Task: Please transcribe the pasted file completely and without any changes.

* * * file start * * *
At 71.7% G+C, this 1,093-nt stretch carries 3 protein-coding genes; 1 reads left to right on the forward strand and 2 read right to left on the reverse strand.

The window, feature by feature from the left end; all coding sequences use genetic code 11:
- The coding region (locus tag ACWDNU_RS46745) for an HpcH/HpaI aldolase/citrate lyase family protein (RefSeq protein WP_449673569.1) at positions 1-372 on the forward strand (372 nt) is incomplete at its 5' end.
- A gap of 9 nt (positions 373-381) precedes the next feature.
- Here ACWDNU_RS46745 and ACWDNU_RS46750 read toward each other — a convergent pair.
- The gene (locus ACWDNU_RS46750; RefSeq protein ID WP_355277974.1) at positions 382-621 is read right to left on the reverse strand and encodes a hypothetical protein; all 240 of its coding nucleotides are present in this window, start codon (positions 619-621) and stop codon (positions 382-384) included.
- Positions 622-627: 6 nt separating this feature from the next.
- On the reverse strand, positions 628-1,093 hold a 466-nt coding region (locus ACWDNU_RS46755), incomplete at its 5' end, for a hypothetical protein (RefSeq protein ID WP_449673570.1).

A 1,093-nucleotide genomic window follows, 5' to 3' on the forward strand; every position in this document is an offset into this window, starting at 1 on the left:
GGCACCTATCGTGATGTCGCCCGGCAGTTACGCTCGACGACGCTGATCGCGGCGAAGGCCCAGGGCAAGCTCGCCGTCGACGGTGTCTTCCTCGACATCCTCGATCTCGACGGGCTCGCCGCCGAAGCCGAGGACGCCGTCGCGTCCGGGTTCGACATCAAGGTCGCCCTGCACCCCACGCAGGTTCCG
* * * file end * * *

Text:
At 71.7% G+C, this 1,093-nt stretch carries 3 protein-coding genes; 1 reads left to right on the forward strand and 2 read right to left on the reverse strand.

The window, feature by feature from the left end; all coding sequences use genetic code 11:
- The coding region (locus tag ACWDNU_RS46745) for an HpcH/HpaI aldolase/citrate lyase family protein (RefSeq protein WP_449673569.1) at positions 1-372 on the forward strand (372 nt) is incomplete at its 5' end.
- A gap of 9 nt (positions 373-381) precedes the next feature.
- Here ACWDNU_RS46745 and ACWDNU_RS46750 read toward each other — a convergent pair.
- The gene (locus ACWDNU_RS46750; RefSeq protein ID WP_355277974.1) at positions 382-621 is read right to left on the reverse strand and encodes a hypothetical protein; all 240 of its coding nucleotides are present in this window, start codon (positions 619-621) and stop codon (positions 382-384) included.
- Positions 622-627: 6 nt separating this feature from the next.
- On the reverse strand, positions 628-1,093 hold a 466-nt coding region (locus ACWDNU_RS46755), incomplete at its 5' end, for a hypothetical protein (RefSeq protein ID WP_449673570.1).

A 1,093-nucleotide genomic window follows, 5' to 3' on the forward strand; every position in this document is an offset into this window, starting at 1 on the left:
GGCACCTATCGTGATGTCGCCCGGCAGTTACGCTCGACGACGCTGATCGCGGCGAAGGCCCAGGGCAAGCTCGCCGTCGACGGTGTCTTCCTCGACATCCTCGATCTCGACGGGCTCGCCGCCGAAGCCGAGGACGCCGTCGCGTCCGGGTTCGACATCAAGGTCGCCCTGCACCCCACGCAGGTTCCG